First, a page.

At this time of year many of us have thought about or are defining New Year’s resolutions. Setting goals can be an excellent way to keep the mind focused about what is important over the next year. There are many ideas and opinions about goal setting, but how do we keep to our New Year’s resolutions?
It's important to have clear goals. Although just dreaming to achieve a goal isn't enough, nevertheless to achieve a goal without a vision is nearly impossible. If for example, a promotion is your goal, you need to imagine how you want to feel i.e. imagine yourself feeling fantastic, confident, positive and strong, walking into your office and hearing the congratulations from your colleagues, when you arrive at work.
If you want to be successful with your New Year’s resolution, don’t focus on will power; focus on creating the habits that will get the results that you want. Studies show that people who are successful at reaching their goals automate the behaviours that get them to their goals, so they perform them without even thinking about it. That’s what makes them so successful. It isn’t about willpower; it’s about habits and about doing the right things on autopilot.
Habits that we don’t have to make decisions about are an extremely powerful way of creating change. So what creates a habit? Firstly, they are automatic, occurring as part of our daily routine. Secondly, they are triggered by cues in our environment such as place or time. Thirdly, every habit has a reward, when we start to look forward to and really want the reward then the habit becomes automatic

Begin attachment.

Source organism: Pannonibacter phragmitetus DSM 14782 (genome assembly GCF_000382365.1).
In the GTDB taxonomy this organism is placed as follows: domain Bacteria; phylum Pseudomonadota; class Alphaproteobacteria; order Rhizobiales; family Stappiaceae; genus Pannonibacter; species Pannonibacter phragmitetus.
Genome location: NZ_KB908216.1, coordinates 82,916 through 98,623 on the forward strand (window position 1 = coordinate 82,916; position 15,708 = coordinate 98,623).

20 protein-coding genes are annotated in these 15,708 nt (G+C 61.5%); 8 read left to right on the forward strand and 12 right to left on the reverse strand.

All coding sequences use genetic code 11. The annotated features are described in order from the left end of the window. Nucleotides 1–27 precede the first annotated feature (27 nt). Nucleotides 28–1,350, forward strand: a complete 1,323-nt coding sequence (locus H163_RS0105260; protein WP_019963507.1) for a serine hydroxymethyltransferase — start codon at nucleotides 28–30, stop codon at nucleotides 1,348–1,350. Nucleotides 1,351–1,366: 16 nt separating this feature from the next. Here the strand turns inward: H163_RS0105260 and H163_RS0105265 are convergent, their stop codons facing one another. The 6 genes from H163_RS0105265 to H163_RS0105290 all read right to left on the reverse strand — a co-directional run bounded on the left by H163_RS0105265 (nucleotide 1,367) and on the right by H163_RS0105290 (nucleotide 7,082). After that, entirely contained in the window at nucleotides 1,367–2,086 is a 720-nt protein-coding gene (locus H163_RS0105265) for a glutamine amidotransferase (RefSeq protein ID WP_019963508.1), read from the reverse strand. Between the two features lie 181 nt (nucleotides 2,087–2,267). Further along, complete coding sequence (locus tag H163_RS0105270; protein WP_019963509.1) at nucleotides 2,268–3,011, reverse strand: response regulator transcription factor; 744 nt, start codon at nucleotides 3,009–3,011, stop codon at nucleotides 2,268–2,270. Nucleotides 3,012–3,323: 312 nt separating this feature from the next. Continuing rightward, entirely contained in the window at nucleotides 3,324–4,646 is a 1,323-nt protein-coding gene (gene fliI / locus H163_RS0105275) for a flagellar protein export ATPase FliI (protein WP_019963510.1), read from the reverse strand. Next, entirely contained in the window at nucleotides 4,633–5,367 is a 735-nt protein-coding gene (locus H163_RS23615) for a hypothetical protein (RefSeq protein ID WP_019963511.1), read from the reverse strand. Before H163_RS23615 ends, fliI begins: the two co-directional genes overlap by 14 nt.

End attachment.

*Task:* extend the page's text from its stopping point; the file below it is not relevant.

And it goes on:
Indeed If there’s something you want to achieve in your life – like New Year resolutions – habits can make following through so much easier. They get us out of the energy sapping business of making decisions and using our self-control.
Each habit has three parts: the cue, the routine itself and the reward. A huge part of understanding how to change or control your habits is identifying the cues and, very importantly, understanding the reward that routine delivers to you.
Breaking a habit is challenging. Once the neural pathways are set with cue, routine and reward, they are there to stay. So rather than thinking in terms of breaking a bad habit, it’s better (and easier) to change the habit into a healthier one. That means finding a new routine that corresponds to the old cue, one that will deliver whatever reward you are getting from it currently. For example, if you usually have a habit of eating biscuits at work in the afternoon to raise your energy levels, keep the routine, but instead of biscuits have some fruit and a handful of nuts instead.
Happy New Year! What routines would you like to create or replace so you can have a happy and successful 2018?